Escaping from Domestic Abuse Difficult for Many Victims

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DES MOINES, Iowa -- Shaun Hogan, the 36-year-old Waterloo man accused of killing his girlfriend and abducting her children, has a long and violent criminal history that includes several counts of stalking, criminal mischief, kidnapping, and false imprisonment. Advocates for survivors of domestic abuse say often it's difficult for victims to get away from someone like that.

"They might not have access to an agency in their community, to monetary funds, to a car, to their children," says Lindsay Pingel with the Iowa Coalition Against Domestic Abuse

One Des Moines woman knows how hard it is to leave. We are not revealing her identity because she fears for her safety. But she spent four years in an abusive relationship that started with verbal control. "Then it progressed to sexual assault. Frequently. Even while I was asleep. There was no getting away from it. Several times I stayed because he threatened to kill himself," she says.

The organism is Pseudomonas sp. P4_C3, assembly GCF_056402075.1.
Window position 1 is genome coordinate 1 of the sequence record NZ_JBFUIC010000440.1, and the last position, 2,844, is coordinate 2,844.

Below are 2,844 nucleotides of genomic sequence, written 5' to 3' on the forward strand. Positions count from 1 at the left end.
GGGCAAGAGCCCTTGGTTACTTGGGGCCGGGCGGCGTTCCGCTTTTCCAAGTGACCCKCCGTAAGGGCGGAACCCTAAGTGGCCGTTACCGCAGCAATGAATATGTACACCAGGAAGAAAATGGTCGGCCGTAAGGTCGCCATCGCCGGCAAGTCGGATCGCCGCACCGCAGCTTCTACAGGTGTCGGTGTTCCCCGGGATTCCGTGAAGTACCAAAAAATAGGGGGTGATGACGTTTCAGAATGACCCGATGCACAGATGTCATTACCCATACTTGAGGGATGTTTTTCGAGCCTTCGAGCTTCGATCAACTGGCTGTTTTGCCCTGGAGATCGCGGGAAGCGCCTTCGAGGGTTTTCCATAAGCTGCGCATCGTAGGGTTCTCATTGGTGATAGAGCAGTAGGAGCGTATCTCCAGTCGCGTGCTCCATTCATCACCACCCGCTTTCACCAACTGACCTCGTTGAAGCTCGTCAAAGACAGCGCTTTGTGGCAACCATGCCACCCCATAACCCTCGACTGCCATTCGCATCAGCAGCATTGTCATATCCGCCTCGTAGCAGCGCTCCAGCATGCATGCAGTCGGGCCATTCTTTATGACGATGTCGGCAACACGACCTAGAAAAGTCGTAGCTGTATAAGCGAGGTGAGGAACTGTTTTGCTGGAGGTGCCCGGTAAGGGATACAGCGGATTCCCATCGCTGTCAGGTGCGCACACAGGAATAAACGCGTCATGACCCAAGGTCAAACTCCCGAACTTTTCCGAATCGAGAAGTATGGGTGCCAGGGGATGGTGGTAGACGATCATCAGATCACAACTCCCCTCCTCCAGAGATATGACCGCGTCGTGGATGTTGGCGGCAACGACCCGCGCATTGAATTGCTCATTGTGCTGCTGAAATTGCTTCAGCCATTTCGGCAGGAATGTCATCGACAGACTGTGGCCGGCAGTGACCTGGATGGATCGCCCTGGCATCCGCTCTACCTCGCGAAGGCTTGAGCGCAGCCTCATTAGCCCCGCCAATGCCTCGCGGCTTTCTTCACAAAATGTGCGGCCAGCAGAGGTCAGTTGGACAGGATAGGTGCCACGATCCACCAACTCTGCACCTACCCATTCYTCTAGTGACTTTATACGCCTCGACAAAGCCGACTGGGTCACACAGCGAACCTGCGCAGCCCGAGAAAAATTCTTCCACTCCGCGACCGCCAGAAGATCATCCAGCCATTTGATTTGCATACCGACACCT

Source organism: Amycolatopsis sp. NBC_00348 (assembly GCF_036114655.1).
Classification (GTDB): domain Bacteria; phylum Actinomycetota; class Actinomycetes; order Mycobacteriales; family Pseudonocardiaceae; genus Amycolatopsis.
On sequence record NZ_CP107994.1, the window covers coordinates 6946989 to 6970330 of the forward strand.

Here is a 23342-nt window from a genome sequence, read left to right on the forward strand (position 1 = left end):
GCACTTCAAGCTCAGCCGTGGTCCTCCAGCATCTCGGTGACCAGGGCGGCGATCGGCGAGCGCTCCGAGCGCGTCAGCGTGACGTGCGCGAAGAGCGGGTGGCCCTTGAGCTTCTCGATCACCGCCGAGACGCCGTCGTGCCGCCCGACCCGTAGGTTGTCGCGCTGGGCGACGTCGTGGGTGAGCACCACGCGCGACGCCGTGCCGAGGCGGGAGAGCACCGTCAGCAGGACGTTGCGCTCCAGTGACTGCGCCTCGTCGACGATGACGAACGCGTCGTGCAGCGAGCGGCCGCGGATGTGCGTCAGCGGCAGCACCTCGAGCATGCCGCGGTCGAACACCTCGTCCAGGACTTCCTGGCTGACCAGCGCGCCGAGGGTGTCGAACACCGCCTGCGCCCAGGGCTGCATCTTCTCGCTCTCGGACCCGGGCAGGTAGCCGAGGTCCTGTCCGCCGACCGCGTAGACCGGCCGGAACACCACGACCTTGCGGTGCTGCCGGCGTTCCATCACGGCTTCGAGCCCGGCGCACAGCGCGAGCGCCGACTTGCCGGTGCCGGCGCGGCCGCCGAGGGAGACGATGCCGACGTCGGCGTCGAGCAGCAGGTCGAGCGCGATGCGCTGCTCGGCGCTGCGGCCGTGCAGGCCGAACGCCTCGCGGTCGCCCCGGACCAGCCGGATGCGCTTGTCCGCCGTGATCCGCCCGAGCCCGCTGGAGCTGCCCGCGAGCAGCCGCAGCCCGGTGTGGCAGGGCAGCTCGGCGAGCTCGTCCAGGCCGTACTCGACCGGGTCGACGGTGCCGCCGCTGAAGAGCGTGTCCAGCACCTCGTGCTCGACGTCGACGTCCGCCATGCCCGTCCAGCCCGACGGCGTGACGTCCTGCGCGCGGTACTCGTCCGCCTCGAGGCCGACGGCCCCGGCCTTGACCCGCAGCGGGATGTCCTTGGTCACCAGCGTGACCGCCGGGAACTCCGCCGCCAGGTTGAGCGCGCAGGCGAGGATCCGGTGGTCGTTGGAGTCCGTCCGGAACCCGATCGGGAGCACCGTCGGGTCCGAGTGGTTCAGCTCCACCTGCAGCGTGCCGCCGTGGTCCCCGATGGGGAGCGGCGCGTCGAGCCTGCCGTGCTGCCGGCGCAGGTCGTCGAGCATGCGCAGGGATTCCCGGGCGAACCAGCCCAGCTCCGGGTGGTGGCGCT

This survivor says abusers are master manipulators who make it difficult or impossible for their victims to leave. "They're very good at isolating you from your friends. Whether they're just rude to them behind your back or your friends get so mad because you haven't left," she says, "When they make sure you're alone than it's a lot harder to leave because you have nowhere to turn."

Some will say "Why not just leave when the abuse starts?" For this survivor the reason was fear. "At that point I had learned that he had done this to two other women and he followed them and he assaulted them numerous times afterwards," she recalls, "Restraining orders proved that they were enough to piss him off to come beat you...I was so afraid of judgement from others. You don't talk about these things happening. You don't talk about the abuse at home. You don't talk about that you're fearful for your life. Because you don't want to be judged."

And given Hogan's history, this survivor is not surprised that he is accused of killing his girlfriend. "Nope. Nope. Not at all. Not at all," she says, "It's sad but not at all."